SOUTHPORT, NC (WWAY) — In Southport Tuesday, one crew caught one large bluefin tuna and that’s no fish tale.
The crew of the Flying Brick had no illusions catching a 660 pound tuna would be an easy feat.
“You just try and hope,” explained John Dosher, one of the three fishermen. “It’s ten percent skill, 90 percent luck a lot of times.”
The crew set out at 5 a.m., spotting whales just a few miles offshore, and a giant tuna fish with their radar.
“They’ve always been here,” Dosher said. “Except for the fact that they weren’t commercially viable years ago. So we couldn’t really sell them. Nobody really wanted them. They were called horse mackerel.”
When one swam close enough, fisherman Tommy Rechichar said the men sprang into action.
“And then he hit it,” Rechichar remembered. “It was kind of all hands on deck. Everybody do what we had to do to get the fish kind of settled in to fight him.”
Dosher captained the ship, steering it to keep the massive target alongside the boat while keeping an eye on the engines.
“And you don’t want him near your engines or anything because he’ll break them. They’re smart. They’re clever. He’ll break into the boat or run across the boat. They can swim to speeds I’m sure 40 miles an hour or better I would imagine,” Dosher said.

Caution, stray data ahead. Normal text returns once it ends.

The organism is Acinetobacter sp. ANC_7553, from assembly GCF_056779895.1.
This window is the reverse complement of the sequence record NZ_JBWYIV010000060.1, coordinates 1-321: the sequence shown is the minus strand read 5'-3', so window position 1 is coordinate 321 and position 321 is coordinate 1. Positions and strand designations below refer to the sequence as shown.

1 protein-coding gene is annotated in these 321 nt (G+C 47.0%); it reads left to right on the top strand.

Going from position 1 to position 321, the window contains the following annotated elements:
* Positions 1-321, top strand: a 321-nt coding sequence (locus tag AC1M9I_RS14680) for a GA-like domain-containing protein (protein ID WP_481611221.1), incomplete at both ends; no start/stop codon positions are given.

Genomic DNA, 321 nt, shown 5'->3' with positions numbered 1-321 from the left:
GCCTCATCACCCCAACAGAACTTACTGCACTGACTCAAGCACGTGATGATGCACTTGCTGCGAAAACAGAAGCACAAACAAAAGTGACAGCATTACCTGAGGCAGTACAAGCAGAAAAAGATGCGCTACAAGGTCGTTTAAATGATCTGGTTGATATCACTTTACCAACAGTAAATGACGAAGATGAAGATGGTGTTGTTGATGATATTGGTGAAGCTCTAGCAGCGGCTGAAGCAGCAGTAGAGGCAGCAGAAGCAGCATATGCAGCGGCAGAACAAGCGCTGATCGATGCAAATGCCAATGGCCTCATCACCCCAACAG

Rechichar and third fisherman, Mike Reese, “finned” for the themselves. They fought to hook and subdue the animal, working together to catch the fish of a lifetime.
“We all fish together alot,” said Dosher, “So it’s almost like we’re thinking each other’s thoughts. So you just kind of, things click and you just kind of go from there basically.”
Until Rechichar landed a hit on the tuna with a harpoon. After an hour struggle, the three boatmen finally won.
When describing their emotions, Dosher said it was, “jubilation to say the very least.”
It took several hours to load the more than quarter ton tuna onto the Flying Brick, but when they returned home, Rechichar, Dosher, and Reese received a hero’s welcome.
Dosher says there’s no telling just how much their fish will sell for, but last year a similarly sized fish sold for $1.8 million.